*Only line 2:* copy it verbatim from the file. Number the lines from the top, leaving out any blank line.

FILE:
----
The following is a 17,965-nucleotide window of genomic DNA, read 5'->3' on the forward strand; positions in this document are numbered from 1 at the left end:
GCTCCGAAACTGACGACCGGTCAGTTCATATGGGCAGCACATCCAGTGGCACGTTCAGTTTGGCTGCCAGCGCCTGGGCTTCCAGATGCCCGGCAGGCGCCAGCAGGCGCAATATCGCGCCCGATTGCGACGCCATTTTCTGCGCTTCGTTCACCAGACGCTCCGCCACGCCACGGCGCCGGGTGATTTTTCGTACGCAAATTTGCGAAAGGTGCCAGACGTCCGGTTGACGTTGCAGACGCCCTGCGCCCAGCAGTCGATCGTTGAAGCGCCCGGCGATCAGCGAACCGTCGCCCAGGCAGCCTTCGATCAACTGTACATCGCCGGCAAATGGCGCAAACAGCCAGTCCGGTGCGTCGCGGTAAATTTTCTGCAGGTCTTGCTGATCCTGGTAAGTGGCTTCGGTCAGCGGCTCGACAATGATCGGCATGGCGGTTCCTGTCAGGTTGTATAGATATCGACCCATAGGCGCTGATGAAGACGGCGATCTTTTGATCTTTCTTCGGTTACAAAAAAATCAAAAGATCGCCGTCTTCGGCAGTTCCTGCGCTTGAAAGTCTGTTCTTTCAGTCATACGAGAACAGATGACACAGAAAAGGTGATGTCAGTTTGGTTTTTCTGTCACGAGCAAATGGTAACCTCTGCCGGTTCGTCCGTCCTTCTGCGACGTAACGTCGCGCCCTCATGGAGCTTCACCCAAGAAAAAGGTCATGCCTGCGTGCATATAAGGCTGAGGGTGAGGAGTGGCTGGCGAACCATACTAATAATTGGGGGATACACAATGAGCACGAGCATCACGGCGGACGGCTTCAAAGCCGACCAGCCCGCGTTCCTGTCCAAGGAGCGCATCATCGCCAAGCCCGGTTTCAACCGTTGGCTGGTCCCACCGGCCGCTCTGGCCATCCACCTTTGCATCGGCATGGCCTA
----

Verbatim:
GCTCCGAAACTGACGACCGGTCAGTTCATATGGGCAGCACATCCAGTGGCACGTTCAGTTTGGCTGCCAGCGCCTGGGCTTCCAGATGCCCGGCAGGCGCCAGCAGGCGCAATATCGCGCCCGATTGCGACGCCATTTTCTGCGCTTCGTTCACCAGACGCTCCGCCACGCCACGGCGCCGGGTGATTTTTCGTACGCAAATTTGCGAAAGGTGCCAGACGTCCGGTTGACGTTGCAGACGCCCTGCGCCCAGCAGTCGATCGTTGAAGCGCCCGGCGATCAGCGAACCGTCGCCCAGGCAGCCTTCGATCAACTGTACATCGCCGGCAAATGGCGCAAACAGCCAGTCCGGTGCGTCGCGGTAAATTTTCTGCAGGTCTTGCTGATCCTGGTAAGTGGCTTCGGTCAGCGGCTCGACAATGATCGGCATGGCGGTTCCTGTCAGGTTGTATAGATATCGACCCATAGGCGCTGATGAAGACGGCGATCTTTTGATCTTTCTTCGGTTACAAAAAAATCAAAAGATCGCCGTCTTCGGCAGTTCCTGCGCTTGAAAGTCTGTTCTTTCAGTCATACGAGAACAGATGACACAGAAAAGGTGATGTCAGTTTGGTTTTTCTGTCACGAGCAAATGGTAACCTCTGCCGGTTCGTCCGTCCTTCTGCGACGTAACGTCGCGCCCTCATGGAGCTTCACCCAAGAAAAAGGTCATGCCTGCGTGCATATAAGGCTGAGGGTGAGGAGTGGCTGGCGAACCATACTAATAATTGGGGGATACACAATGAGCACGAGCATCACGGCGGACGGCTTCAAAGCCGACCAGCCCGCGTTCCTGTCCAAGGAGCGCATCATCGCCAAGCCCGGTTTCAACCGTTGGCTGGTCCCACCGGCCGCTCTGGCCATCCACCTTTGCATCGGCATGGCCTA